Did bees a type of insect exist on Earth as early as 200 million years ago? Such a theory is supported by the discovery of very old fossil structures that resemble bee nests. The structures have been found inside 200-million-year-old fossilized trees in the state of Arizona in the southwestern United States. However, many skeptics doubt that the structures were created by bees. The skeptics support their view with several arguments.
No Fossils of Actual Bees
First, no fossil remains of actual bees have ever been found that date to 200 million years ago. The earliest preserved body of a bee is 100 million years old—only half as old as the fossilized structures discovered in Arizona.
Absence of Flowering Plants
A second reason to doubt that bees existed 200 million years ago is the absence of flowering plants in that period. Today's bees feed almost exclusively on the flowers of flowering plants; in fact, bees and flowering plants have evolved a close, mutually dependent biological relationship. Flowering plants, however, first appeared on Earth 125 million years ago. Given the bees' close association with flowering plants, it is unlikely bees could have existed before that time.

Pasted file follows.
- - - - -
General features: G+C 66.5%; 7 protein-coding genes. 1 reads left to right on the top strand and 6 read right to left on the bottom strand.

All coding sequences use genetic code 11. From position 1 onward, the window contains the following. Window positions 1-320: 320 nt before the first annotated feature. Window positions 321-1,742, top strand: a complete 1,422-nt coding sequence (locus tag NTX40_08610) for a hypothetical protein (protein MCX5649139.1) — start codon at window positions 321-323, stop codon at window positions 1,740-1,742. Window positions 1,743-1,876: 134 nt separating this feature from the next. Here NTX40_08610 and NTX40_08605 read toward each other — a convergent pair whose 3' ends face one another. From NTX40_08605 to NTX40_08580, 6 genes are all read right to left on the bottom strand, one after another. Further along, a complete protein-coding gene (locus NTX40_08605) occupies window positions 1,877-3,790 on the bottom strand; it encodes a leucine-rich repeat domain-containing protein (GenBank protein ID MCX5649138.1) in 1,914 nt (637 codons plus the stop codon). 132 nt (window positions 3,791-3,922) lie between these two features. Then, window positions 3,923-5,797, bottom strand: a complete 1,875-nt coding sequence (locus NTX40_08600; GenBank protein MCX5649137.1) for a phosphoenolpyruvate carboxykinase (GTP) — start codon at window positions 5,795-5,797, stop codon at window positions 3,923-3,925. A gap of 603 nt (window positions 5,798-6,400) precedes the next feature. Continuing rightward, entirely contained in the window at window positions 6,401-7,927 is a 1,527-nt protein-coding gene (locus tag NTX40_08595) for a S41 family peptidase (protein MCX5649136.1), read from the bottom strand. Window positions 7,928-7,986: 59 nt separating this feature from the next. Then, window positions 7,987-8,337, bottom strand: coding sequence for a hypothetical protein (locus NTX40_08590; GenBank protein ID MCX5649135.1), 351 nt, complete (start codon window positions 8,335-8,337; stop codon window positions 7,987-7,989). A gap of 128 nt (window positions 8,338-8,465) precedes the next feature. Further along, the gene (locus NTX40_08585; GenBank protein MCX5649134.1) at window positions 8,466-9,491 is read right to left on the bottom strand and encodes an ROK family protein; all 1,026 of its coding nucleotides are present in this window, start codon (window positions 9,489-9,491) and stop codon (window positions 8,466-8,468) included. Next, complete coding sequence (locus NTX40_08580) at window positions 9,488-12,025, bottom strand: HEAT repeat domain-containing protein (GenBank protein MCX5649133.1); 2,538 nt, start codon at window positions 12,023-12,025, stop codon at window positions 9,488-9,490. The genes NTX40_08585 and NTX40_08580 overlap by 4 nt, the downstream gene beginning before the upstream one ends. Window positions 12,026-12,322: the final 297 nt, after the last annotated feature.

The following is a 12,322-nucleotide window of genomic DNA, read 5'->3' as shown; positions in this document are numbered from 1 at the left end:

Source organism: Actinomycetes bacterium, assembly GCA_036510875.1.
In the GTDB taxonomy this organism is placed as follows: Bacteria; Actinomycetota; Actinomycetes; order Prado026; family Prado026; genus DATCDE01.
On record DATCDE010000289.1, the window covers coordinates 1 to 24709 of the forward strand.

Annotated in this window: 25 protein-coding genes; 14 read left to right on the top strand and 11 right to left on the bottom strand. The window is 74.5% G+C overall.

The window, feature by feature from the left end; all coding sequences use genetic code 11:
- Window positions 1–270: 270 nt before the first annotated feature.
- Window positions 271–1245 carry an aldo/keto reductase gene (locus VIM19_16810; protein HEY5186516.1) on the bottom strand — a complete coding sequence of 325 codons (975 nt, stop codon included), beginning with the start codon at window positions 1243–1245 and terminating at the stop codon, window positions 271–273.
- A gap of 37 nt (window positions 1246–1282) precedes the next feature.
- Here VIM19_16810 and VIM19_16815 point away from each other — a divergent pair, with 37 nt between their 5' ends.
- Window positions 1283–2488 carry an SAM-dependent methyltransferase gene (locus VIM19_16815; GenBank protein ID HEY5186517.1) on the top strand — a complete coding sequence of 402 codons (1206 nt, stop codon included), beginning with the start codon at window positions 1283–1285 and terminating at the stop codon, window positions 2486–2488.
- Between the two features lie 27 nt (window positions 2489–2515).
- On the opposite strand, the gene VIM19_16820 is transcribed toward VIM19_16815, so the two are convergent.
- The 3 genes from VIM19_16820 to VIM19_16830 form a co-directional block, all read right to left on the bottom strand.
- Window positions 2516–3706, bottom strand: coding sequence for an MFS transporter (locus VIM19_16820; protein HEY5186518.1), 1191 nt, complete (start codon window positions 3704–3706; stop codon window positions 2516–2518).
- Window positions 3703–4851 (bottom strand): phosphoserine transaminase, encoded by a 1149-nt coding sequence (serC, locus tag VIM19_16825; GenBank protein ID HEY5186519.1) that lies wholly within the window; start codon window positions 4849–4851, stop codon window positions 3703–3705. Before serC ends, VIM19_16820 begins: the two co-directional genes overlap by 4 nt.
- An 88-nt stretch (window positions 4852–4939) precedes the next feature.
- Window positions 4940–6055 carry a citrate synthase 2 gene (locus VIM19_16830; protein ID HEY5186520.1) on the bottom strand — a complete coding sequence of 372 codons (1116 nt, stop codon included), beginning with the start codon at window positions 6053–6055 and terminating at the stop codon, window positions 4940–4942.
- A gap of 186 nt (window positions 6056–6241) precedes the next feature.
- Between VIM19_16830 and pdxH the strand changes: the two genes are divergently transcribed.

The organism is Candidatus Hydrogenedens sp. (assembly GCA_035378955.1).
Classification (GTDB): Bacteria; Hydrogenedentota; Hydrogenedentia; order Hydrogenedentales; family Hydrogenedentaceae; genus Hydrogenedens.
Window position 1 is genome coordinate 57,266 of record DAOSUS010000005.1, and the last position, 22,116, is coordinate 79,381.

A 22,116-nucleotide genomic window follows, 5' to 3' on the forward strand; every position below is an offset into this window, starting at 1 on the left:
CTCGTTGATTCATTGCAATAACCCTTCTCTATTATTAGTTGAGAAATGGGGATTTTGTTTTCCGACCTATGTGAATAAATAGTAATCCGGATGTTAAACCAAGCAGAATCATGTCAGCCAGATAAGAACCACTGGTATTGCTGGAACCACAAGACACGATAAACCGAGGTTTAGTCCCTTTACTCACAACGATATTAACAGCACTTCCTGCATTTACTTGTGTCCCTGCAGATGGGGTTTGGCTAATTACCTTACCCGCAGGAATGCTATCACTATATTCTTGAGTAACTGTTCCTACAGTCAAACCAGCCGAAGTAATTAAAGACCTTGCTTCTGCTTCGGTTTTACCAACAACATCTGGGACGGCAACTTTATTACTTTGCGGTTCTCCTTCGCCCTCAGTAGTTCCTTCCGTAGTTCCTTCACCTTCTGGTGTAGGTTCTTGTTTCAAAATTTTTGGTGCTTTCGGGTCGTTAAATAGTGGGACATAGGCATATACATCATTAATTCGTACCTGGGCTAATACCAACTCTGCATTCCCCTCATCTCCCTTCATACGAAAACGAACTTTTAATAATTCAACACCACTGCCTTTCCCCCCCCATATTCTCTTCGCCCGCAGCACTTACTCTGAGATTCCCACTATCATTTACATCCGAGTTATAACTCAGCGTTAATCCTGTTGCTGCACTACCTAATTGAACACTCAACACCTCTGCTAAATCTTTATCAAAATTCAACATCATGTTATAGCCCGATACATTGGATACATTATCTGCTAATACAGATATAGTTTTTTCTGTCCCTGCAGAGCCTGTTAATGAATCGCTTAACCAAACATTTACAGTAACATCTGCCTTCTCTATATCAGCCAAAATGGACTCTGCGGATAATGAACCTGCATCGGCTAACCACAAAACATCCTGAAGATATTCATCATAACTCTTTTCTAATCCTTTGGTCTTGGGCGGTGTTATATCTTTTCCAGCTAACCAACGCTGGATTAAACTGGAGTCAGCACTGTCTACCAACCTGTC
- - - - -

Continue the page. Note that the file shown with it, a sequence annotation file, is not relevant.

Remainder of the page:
Structures Lack Some Details
Third, while the fossilized structures found in Arizona are somewhat similar to nest chambers made by modern bees, they lack some of the finer details of bees' nests. For example, chambers of modern bee nests are closed by caps that have a spiral pattern, but the fossilized chambers lack such caps. That suggests the fossilized structures were made by other insects, such as wood-boring beetles.